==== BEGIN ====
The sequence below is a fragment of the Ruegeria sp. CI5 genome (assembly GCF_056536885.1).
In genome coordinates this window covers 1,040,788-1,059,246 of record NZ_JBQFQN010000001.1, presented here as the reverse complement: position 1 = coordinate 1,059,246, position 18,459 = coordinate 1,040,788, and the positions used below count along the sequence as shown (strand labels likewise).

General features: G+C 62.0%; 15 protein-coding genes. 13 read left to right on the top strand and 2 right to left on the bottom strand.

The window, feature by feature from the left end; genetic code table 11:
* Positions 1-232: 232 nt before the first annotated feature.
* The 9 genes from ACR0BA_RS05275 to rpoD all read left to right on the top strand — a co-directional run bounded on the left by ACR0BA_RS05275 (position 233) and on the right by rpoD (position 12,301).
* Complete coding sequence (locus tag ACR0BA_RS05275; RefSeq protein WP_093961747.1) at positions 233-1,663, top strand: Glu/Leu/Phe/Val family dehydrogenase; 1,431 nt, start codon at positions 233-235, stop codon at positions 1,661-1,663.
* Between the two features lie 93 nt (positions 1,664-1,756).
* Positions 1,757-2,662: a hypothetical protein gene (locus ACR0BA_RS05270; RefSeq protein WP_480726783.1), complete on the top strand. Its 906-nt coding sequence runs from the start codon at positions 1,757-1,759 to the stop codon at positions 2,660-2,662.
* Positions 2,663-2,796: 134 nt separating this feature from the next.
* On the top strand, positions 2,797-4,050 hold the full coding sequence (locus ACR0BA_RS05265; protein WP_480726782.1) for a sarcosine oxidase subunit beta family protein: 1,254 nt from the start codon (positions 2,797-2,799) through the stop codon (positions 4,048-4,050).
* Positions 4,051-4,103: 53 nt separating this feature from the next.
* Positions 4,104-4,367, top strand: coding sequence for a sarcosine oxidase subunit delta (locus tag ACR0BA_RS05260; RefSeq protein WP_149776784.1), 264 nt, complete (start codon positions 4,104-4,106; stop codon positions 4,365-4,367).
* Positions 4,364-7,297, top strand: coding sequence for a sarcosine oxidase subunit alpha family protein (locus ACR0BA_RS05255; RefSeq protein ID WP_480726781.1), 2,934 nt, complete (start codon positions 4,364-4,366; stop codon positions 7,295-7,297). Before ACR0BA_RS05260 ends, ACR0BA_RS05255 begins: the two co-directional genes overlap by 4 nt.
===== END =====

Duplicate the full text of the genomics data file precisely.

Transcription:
The sequence below is a fragment of the Ruegeria sp. CI5 genome (assembly GCF_056536885.1).
In genome coordinates this window covers 1,040,788-1,059,246 of record NZ_JBQFQN010000001.1, presented here as the reverse complement: position 1 = coordinate 1,059,246, position 18,459 = coordinate 1,040,788, and the positions used below count along the sequence as shown (strand labels likewise).

General features: G+C 62.0%; 15 protein-coding genes. 13 read left to right on the top strand and 2 right to left on the bottom strand.

The window, feature by feature from the left end; genetic code table 11:
* Positions 1-232: 232 nt before the first annotated feature.
* The 9 genes from ACR0BA_RS05275 to rpoD all read left to right on the top strand — a co-directional run bounded on the left by ACR0BA_RS05275 (position 233) and on the right by rpoD (position 12,301).
* Complete coding sequence (locus tag ACR0BA_RS05275; RefSeq protein WP_093961747.1) at positions 233-1,663, top strand: Glu/Leu/Phe/Val family dehydrogenase; 1,431 nt, start codon at positions 233-235, stop codon at positions 1,661-1,663.
* Between the two features lie 93 nt (positions 1,664-1,756).
* Positions 1,757-2,662: a hypothetical protein gene (locus ACR0BA_RS05270; RefSeq protein WP_480726783.1), complete on the top strand. Its 906-nt coding sequence runs from the start codon at positions 1,757-1,759 to the stop codon at positions 2,660-2,662.
* Positions 2,663-2,796: 134 nt separating this feature from the next.
* On the top strand, positions 2,797-4,050 hold the full coding sequence (locus ACR0BA_RS05265; protein WP_480726782.1) for a sarcosine oxidase subunit beta family protein: 1,254 nt from the start codon (positions 2,797-2,799) through the stop codon (positions 4,048-4,050).
* Positions 4,051-4,103: 53 nt separating this feature from the next.
* Positions 4,104-4,367, top strand: coding sequence for a sarcosine oxidase subunit delta (locus tag ACR0BA_RS05260; RefSeq protein WP_149776784.1), 264 nt, complete (start codon positions 4,104-4,106; stop codon positions 4,365-4,367).
* Positions 4,364-7,297, top strand: coding sequence for a sarcosine oxidase subunit alpha family protein (locus ACR0BA_RS05255; RefSeq protein ID WP_480726781.1), 2,934 nt, complete (start codon positions 4,364-4,366; stop codon positions 7,295-7,297). Before ACR0BA_RS05260 ends, ACR0BA_RS05255 begins: the two co-directional genes overlap by 4 nt.